Macrophages and pericytes have been implicated in sprouting angiogenesis, and their dysfunction is linked to diverse pathological conditions such as diabetes, chronic inflammatory disease, and tumorigenesis. Little is known about the role of macrophages in physiological and pathological angiogenesis, despite their close association with newly growing vessels. Our laboratory studies the Notch signaling pathway in the context of vascular development and angiogenesis. Recent data from our lab supports highly novel functions for Notch1 in the macrophage: facilitation of macrophage recruitment and promotion of endothelial anastomosis, the merging of two vascular sprouts to form a functional vessel. Pericyte defects are a prominent component of diabetic vascular retinopathies, and pericytes are important for tumor angiogenesis. Our recent data supports a role for Notch signaling in the crosstalk between pericytes and endothelial cells during sprouting angiogenesis. Loss of function analysis demonstrated that Notch function in pericytes is critical for capillary and vein morphogenesis. The overall objective of this proposal is to study Notch function in peri- vascular cells in order to understand how macrophages and pericytes regulate angiogenesis. Our general strategy will combine genetic mouse modeling and complementary in vitro angiogenesis assays to determine the angiogenic consequences of Notch signaling modulation in macrophages and pericytes.
In Aim I, we pursue the hypothesis that Notch functions in macrophages to promote and refine sprouting angiogenesis, including facilitation of endothelial anastomosis. To explore this hypothesis we will genetically manipulate murine Notch signaling in the retinal macrophages, and determine its contribution to angiogenesis in both physiological retinal development and a model of ischemic retinopathy. We will evaluate key ligands and Notch proteins that may participate in communication between macrophages and endothelium, to clarify the macrophage pathways that function downstream of Notch to regulate angiogenesis.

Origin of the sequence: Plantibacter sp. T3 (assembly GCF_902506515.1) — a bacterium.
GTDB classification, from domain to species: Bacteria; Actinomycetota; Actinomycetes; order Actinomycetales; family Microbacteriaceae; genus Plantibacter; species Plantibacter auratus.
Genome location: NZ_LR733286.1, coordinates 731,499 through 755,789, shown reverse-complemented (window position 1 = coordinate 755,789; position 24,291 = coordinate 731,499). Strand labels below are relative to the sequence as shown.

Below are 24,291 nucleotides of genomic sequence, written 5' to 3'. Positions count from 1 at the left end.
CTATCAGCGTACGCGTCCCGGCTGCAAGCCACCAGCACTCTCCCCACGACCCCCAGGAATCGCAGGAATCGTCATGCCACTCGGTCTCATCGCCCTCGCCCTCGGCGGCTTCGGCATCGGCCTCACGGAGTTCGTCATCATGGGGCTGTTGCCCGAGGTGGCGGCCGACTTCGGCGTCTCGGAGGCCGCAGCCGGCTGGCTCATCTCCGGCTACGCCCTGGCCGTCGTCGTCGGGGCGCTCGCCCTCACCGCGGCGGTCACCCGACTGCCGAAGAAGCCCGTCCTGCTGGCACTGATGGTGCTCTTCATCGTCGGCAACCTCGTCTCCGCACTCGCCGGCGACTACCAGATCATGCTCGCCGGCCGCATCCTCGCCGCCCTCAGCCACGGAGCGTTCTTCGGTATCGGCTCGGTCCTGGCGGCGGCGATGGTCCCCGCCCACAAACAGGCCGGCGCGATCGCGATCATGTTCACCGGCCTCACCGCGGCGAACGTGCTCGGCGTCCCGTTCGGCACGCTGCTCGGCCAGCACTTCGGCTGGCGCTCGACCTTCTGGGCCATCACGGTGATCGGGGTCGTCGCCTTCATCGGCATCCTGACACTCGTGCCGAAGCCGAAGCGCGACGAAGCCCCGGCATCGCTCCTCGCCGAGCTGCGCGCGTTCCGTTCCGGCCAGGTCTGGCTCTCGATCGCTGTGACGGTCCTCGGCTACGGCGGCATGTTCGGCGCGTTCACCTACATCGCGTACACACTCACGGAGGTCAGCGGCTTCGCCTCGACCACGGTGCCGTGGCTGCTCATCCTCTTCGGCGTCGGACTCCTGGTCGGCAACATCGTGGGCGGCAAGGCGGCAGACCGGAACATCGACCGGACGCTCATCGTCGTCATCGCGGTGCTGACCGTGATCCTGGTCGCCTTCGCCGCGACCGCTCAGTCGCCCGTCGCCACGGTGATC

In Aim II, we propose in vivo and in vitro approaches to examine the hypothesis that pericytes Notch signaling functions in vein and capillary differentiation, pericyte recruitmen, establishment of pericyte/endothelial interactions, and in pericyte- dependent stabilization of nascent vessels. We will genetically manipulate Notch activity in pericytes to assess the consequences of conditional removal of either Jagged1 or Notch1, or total ablation of Notch CSL signaling, from NG2-positive pericytes. Perictyes at the leading front of angiogenic growth will be evaluated in both developing and ischemic retinas. Additionally, the mouse ovary will be used as a model to study their role in luteal angiogenesis. Using endothelial cell/pericyte co-cultures to follow vessel formation in vitro, we will further clarify the roles of Notch and Notch ligands in endothelial cells versus pericytes. These studies elucidate novel mechanisms of angiogenesis that depend on interactions between endothelial and peri-vascular cells, and may be key to the understanding and treatment of a variety of human vascular pathologies.

Public Health Relevance

Notch signaling is fundamental to proper vascular development, macrophage function, and tumor angiogenesis. We present data strongly implicating Notch as a regulator of sprouting angiogenesis and inflammatory responses. The studies will aid us in understanding Notch function in pathological angiogenesis and inflammation and in developing strategies and therapeutics targeted to reproductive disorders, retinal vascular disorders, tumor angiogenesis, and inflammatory conditions.

National Institute of Health (NIH)
National Heart, Lung, and Blood Institute (NHLBI)
Research Project (R01)
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Special Emphasis Panel (ZRG1)
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Gao, Yunling
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Columbia University (N.Y.)
Obstetrics & Gynecology
Schools of Medicine
New York
United States
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